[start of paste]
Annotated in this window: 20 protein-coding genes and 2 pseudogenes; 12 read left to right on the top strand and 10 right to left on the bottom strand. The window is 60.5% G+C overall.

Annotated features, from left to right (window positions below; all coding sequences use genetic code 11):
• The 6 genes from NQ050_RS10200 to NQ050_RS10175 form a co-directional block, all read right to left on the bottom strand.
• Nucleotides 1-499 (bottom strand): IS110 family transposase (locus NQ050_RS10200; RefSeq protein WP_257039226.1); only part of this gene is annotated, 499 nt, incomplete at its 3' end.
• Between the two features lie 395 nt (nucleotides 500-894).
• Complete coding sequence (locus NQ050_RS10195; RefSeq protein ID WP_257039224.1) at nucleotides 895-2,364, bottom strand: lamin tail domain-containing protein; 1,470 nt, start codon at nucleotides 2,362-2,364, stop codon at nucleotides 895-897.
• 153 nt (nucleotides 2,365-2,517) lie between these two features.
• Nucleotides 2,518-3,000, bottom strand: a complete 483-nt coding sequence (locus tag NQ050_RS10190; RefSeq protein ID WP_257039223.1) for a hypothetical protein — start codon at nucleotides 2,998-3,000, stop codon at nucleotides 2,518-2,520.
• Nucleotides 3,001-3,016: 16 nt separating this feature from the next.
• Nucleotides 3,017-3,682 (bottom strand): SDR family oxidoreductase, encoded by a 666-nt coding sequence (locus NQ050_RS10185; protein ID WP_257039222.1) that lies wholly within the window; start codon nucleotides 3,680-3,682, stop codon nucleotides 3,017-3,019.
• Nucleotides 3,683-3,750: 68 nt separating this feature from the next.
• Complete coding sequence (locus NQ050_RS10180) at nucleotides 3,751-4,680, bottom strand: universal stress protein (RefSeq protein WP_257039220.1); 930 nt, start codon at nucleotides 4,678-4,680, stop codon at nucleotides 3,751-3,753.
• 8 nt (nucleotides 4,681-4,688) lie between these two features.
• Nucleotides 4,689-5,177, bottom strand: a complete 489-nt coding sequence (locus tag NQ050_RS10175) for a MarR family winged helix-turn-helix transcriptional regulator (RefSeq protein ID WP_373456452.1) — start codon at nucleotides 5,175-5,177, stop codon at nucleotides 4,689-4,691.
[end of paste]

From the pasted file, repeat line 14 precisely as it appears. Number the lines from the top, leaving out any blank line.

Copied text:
• Nucleotides 4,689-5,177, bottom strand: a complete 489-nt coding sequence (locus tag NQ050_RS10175) for a MarR family winged helix-turn-helix transcriptional regulator (RefSeq protein ID WP_373456452.1) — start codon at nucleotides 5,175-5,177, stop codon at nucleotides 4,689-4,691.